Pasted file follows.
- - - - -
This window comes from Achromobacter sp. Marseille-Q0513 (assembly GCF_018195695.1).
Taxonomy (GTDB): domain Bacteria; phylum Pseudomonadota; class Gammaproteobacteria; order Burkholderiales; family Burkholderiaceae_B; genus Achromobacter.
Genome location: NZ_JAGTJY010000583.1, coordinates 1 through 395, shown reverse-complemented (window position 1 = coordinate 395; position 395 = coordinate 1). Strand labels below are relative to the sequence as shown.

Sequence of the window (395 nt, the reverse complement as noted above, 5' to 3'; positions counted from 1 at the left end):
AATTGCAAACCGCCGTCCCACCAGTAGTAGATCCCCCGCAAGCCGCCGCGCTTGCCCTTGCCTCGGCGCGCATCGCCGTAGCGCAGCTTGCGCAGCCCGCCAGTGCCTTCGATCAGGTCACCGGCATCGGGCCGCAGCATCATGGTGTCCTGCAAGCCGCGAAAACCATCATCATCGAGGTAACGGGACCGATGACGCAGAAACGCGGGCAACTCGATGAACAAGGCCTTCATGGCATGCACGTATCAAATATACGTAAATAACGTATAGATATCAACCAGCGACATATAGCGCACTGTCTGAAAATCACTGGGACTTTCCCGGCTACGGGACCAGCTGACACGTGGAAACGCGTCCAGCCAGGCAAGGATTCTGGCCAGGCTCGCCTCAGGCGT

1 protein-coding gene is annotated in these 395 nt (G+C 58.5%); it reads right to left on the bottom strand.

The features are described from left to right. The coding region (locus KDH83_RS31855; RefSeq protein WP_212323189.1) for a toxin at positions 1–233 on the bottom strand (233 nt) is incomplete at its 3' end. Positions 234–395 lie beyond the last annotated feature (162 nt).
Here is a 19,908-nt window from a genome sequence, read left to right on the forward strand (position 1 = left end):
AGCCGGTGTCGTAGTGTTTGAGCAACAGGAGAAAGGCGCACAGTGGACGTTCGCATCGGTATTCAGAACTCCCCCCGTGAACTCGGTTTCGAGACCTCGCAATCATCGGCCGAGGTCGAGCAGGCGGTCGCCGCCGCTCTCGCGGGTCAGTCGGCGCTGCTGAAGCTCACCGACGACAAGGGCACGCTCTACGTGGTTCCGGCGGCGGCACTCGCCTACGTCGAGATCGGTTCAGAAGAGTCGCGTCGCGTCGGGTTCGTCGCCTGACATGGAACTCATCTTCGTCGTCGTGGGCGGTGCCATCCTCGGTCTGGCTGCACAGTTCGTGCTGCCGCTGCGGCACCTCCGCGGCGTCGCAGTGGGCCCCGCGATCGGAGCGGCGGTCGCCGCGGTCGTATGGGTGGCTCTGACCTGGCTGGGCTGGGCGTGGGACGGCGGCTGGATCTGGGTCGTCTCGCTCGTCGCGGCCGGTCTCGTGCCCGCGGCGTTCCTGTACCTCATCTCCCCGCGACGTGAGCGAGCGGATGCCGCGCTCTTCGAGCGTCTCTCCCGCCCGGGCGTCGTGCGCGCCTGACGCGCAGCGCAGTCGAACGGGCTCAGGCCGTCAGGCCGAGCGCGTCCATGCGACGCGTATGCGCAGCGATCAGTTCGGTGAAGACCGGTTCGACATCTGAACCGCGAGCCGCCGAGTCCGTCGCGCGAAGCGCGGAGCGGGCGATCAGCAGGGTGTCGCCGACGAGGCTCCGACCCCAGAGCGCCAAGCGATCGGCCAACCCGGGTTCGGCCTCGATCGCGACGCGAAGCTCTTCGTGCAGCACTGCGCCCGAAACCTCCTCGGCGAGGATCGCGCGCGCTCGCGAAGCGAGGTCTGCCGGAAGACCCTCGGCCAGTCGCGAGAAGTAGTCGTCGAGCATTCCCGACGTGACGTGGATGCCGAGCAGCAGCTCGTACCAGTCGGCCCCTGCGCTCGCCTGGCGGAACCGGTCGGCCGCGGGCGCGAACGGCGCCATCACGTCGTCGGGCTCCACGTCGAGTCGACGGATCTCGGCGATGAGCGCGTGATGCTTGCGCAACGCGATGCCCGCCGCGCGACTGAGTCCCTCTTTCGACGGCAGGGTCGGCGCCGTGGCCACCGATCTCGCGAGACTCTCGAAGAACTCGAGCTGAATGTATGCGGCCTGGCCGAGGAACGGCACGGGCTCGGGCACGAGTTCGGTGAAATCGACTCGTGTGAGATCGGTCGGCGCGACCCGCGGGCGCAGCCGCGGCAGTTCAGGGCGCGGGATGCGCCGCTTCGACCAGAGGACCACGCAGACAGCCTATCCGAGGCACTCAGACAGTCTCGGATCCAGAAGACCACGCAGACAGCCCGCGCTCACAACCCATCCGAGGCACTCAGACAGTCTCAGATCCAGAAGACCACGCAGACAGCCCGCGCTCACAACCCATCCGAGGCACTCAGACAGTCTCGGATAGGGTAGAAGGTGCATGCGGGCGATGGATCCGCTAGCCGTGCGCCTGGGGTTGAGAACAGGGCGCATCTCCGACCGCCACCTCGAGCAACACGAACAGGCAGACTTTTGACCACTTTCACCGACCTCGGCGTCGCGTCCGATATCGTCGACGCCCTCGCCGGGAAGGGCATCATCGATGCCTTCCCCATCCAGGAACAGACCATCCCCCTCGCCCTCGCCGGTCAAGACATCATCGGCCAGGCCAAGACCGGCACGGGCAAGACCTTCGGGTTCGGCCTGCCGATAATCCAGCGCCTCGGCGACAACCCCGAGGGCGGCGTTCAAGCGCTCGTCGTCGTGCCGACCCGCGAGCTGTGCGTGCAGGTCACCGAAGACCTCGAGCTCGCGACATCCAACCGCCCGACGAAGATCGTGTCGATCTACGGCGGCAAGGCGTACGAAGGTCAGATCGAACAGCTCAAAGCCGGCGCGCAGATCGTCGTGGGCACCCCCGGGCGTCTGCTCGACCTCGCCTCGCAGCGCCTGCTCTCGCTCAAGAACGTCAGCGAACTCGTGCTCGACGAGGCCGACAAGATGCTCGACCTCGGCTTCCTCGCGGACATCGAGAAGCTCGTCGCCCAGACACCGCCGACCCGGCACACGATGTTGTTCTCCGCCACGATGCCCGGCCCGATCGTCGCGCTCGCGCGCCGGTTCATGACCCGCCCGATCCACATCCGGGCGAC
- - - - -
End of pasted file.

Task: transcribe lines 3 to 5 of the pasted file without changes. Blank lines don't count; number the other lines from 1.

Genome location: NZ_JAGTJY010000583.1, coordinates 1 through 395, shown reverse-complemented (window position 1 = coordinate 395; position 395 = coordinate 1). Strand labels below are relative to the sequence as shown.

Sequence of the window (395 nt, the reverse complement as noted above, 5' to 3'; positions counted from 1 at the left end):
AATTGCAAACCGCCGTCCCACCAGTAGTAGATCCCCCGCAAGCCGCCGCGCTTGCCCTTGCCTCGGCGCGCATCGCCGTAGCGCAGCTTGCGCAGCCCGCCAGTGCCTTCGATCAGGTCACCGGCATCGGGCCGCAGCATCATGGTGTCCTGCAAGCCGCGAAAACCATCATCATCGAGGTAACGGGACCGATGACGCAGAAACGCGGGCAACTCGATGAACAAGGCCTTCATGGCATGCACGTATCAAATATACGTAAATAACGTATAGATATCAACCAGCGACATATAGCGCACTGTCTGAAAATCACTGGGACTTTCCCGGCTACGGGACCAGCTGACACGTGGAAACGCGTCCAGCCAGGCAAGGATTCTGGCCAGGCTCGCCTCAGGCGT